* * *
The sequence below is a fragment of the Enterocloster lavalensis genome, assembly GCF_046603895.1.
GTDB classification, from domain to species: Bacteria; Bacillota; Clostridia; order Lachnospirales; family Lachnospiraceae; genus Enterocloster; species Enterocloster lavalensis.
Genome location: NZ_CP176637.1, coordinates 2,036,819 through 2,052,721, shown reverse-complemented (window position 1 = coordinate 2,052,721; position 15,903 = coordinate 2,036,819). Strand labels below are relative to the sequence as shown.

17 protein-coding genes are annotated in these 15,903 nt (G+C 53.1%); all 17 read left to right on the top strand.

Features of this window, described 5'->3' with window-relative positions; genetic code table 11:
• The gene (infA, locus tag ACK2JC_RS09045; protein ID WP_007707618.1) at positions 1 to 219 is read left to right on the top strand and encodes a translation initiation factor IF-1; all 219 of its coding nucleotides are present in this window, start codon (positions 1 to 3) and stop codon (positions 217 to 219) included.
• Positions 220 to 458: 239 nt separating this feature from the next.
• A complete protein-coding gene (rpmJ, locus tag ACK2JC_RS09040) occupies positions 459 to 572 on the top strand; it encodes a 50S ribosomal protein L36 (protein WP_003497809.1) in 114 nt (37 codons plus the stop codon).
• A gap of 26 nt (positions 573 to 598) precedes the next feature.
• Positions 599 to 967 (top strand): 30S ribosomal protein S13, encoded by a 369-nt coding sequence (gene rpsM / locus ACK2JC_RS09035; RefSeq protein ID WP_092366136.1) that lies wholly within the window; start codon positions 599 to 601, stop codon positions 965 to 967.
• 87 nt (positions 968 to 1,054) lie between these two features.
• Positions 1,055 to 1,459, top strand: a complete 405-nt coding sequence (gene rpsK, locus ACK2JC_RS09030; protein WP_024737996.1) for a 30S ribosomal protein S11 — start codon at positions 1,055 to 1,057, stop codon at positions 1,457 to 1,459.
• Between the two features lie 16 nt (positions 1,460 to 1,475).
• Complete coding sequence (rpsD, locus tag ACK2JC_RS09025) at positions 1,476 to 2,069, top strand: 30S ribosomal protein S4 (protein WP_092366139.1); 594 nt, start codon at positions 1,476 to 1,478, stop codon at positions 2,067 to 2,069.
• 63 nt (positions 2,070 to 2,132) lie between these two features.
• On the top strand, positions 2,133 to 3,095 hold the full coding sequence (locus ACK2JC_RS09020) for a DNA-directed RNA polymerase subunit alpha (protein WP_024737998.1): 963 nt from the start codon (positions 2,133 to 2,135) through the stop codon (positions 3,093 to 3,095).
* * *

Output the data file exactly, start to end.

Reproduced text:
The sequence below is a fragment of the Enterocloster lavalensis genome, assembly GCF_046603895.1.
GTDB classification, from domain to species: Bacteria; Bacillota; Clostridia; order Lachnospirales; family Lachnospiraceae; genus Enterocloster; species Enterocloster lavalensis.
Genome location: NZ_CP176637.1, coordinates 2,036,819 through 2,052,721, shown reverse-complemented (window position 1 = coordinate 2,052,721; position 15,903 = coordinate 2,036,819). Strand labels below are relative to the sequence as shown.

17 protein-coding genes are annotated in these 15,903 nt (G+C 53.1%); all 17 read left to right on the top strand.

Features of this window, described 5'->3' with window-relative positions; genetic code table 11:
• The gene (infA, locus tag ACK2JC_RS09045; protein ID WP_007707618.1) at positions 1 to 219 is read left to right on the top strand and encodes a translation initiation factor IF-1; all 219 of its coding nucleotides are present in this window, start codon (positions 1 to 3) and stop codon (positions 217 to 219) included.
• Positions 220 to 458: 239 nt separating this feature from the next.
• A complete protein-coding gene (rpmJ, locus tag ACK2JC_RS09040) occupies positions 459 to 572 on the top strand; it encodes a 50S ribosomal protein L36 (protein WP_003497809.1) in 114 nt (37 codons plus the stop codon).
• A gap of 26 nt (positions 573 to 598) precedes the next feature.
• Positions 599 to 967 (top strand): 30S ribosomal protein S13, encoded by a 369-nt coding sequence (gene rpsM / locus ACK2JC_RS09035; RefSeq protein ID WP_092366136.1) that lies wholly within the window; start codon positions 599 to 601, stop codon positions 965 to 967.
• 87 nt (positions 968 to 1,054) lie between these two features.
• Positions 1,055 to 1,459, top strand: a complete 405-nt coding sequence (gene rpsK, locus ACK2JC_RS09030; protein WP_024737996.1) for a 30S ribosomal protein S11 — start codon at positions 1,055 to 1,057, stop codon at positions 1,457 to 1,459.
• Between the two features lie 16 nt (positions 1,460 to 1,475).
• Complete coding sequence (rpsD, locus tag ACK2JC_RS09025) at positions 1,476 to 2,069, top strand: 30S ribosomal protein S4 (protein WP_092366139.1); 594 nt, start codon at positions 1,476 to 1,478, stop codon at positions 2,067 to 2,069.
• 63 nt (positions 2,070 to 2,132) lie between these two features.
• On the top strand, positions 2,133 to 3,095 hold the full coding sequence (locus ACK2JC_RS09020) for a DNA-directed RNA polymerase subunit alpha (protein WP_024737998.1): 963 nt from the start codon (positions 2,133 to 2,135) through the stop codon (positions 3,093 to 3,095).